Film photography attracts enthusiasts and professionals not only with its nostalgic grainy images, but also with the anticipation of finding out what you have captured. Remember two main factors when shooting with a film camera. First, you are limited to thirty-six shots. Second, you would have to wait for several days or even weeks for your film to get developed. Hence, careful consideration of choosing what to shoot and patience are two key factors for stunning pictures.   

You also want to keep in mind that the very first roll of films does not have to turn out perfectly. However, as you keep trying, experimenting and learning about your camera and photography in general, the better, more precise and profound your shots will turn out.    

The Most Dependable Film Camera

Canon AE-1

Introduced in 1976, the Canon AE-1 is a 35 mm workhorse among film cameras: widely used throughout the history of photography, it still remains one of the most reliable cameras worldwide. 

Canon AE-1 is one of those cameras that are mass-produced, which makes it easily serviced and affordable. Even if you purchase a second-hand or older version of AE-1 with some technical issues, the chance is high that it could be fixed.   

Canon AE-1 is an SLR camera that features all the necessities such as basic settings and compatibility with various interchangeable lenses. Besides programmed settings, the ISO dial (positioned from 25 to 3200 ISO) can be used to calibrate the light meter to match the loaded film. You can set it higher or lower for over- or under-exposed film effects. While it is not necessary if you simply want to capture memorable moments and events, Canon AE-1 still offers enough freedom for experiments. Moreover, such features as “push” or “pull processing” can be especially used for shooting in low-light environments.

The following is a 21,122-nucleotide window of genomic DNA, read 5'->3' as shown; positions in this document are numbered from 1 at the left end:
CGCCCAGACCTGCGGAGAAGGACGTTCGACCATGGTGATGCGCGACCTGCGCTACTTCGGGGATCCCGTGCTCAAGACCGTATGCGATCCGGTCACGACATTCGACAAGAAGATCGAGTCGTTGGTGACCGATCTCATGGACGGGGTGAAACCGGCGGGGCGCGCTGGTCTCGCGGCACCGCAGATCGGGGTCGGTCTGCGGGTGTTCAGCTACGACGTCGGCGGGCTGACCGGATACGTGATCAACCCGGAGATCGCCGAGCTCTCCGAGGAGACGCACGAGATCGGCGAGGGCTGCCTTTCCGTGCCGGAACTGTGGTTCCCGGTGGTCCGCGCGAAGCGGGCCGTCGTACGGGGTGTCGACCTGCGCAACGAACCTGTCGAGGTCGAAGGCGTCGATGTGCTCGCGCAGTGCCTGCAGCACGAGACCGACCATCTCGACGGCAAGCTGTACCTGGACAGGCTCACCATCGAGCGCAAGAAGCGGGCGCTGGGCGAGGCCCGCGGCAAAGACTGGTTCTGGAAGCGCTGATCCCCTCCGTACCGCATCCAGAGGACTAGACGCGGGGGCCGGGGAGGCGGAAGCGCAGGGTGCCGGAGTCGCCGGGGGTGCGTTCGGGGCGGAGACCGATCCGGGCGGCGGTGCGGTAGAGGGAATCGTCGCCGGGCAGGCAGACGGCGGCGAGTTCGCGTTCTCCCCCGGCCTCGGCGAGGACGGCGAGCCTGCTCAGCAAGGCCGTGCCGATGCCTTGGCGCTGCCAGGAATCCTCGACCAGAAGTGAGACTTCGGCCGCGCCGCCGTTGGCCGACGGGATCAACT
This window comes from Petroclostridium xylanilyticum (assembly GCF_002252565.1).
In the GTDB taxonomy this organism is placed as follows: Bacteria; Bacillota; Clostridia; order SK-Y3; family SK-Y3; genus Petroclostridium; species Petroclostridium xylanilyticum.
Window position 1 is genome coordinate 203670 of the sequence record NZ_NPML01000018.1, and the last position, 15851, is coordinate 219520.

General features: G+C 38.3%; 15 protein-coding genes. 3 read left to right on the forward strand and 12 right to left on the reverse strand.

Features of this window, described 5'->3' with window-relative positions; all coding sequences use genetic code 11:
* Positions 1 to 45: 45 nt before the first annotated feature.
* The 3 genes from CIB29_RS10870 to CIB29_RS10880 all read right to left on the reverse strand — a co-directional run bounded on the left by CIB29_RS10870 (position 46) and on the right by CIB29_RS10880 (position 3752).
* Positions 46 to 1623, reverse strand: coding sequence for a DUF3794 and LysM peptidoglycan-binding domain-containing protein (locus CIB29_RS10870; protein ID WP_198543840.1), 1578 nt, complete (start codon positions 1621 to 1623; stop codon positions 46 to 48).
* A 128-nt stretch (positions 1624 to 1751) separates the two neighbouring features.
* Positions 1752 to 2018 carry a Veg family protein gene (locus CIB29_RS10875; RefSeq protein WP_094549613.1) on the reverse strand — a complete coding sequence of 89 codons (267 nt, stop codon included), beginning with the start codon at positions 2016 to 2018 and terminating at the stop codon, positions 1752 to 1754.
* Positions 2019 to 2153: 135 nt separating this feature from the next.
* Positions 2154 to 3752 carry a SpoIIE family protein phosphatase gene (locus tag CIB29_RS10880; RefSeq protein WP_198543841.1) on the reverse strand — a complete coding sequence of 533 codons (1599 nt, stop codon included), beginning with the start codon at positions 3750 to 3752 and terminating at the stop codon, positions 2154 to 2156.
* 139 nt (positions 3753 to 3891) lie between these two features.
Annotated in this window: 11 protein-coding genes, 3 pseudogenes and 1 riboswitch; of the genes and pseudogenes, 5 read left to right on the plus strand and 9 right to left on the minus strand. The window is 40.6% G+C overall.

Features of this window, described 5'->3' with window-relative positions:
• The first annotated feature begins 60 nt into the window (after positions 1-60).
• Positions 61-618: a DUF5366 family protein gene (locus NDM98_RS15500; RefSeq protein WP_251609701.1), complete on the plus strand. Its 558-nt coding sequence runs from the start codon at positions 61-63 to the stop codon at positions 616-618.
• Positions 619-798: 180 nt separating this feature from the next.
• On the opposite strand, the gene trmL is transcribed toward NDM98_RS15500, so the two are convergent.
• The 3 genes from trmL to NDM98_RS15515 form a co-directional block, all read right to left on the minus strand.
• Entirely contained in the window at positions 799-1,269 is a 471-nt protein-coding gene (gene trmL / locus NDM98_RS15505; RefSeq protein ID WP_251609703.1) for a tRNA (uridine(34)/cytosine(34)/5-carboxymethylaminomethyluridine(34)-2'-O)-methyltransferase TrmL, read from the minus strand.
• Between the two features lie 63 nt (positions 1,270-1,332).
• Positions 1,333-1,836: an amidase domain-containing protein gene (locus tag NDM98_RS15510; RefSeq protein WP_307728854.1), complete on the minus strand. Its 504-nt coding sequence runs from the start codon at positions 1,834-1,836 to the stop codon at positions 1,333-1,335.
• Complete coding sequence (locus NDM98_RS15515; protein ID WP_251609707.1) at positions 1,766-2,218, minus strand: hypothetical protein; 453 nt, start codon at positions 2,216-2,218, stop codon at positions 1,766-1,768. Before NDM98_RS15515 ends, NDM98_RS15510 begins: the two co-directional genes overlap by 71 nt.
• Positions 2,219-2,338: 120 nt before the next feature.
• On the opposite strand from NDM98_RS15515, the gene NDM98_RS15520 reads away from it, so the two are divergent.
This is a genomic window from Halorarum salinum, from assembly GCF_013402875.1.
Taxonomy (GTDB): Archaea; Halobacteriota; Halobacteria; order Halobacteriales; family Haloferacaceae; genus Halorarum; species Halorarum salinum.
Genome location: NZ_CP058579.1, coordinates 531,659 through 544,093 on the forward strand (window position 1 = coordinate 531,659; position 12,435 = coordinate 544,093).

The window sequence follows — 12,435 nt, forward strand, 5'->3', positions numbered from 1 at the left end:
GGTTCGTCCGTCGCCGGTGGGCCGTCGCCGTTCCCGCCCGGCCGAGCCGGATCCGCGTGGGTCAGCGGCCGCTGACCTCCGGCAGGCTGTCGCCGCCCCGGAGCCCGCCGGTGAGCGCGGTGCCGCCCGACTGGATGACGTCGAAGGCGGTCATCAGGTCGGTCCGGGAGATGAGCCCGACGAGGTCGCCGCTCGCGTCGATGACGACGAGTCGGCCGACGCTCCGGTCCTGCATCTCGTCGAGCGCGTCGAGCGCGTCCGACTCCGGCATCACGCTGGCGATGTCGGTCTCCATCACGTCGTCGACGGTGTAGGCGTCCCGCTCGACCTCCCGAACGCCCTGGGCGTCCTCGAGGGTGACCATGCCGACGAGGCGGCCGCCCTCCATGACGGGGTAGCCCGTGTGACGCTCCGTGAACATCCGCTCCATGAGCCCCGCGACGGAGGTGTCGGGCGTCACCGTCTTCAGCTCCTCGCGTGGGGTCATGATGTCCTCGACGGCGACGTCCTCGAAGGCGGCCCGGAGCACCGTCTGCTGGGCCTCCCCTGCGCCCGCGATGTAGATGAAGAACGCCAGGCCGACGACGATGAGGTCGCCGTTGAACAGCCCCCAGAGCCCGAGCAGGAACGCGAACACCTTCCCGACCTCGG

Keep in mind here that although the original Canon AE-1 and AE-1 Program are very similar cameras, the latter model was introduced five years later with such upgrades as electronic auto exposure and Shutter Priority mode. That is especially important when you are buying a vintage Canon AE-1 either from the 70s or later decades.  

  • Built-in automatic modes.  
  • Beginner friendly.  
  • Iconic model.  
  • Affordable and easily serviced.  
  • As per some users, the action is a little slow.  

The Best for Film Camera for Beginners

Pentax K-1000

Another entry-level film camera, Pentax K-100 was also released in 1976. Due to its affordability and ease of use, the camera quickly gained popularity among photography enthusiasts.  

While there is no automatic operation with Pentax K-100, you would only have to use three controls such as shutter speed (1/100 second), focus and aperture. Beginner users swear that this factor forced them to learn the basics of camera control and photography.   

Another advantage of the Pentax K-1000 is the mechanical shutter mechanism. That means the camera does not require batteries to shoot, only SR or LR44 batteries for the metering system. Keep in mind that K-1000 comes with a meter that does not switch off automatically: this feature allows the battery to operate longer without draining it unnecessarily.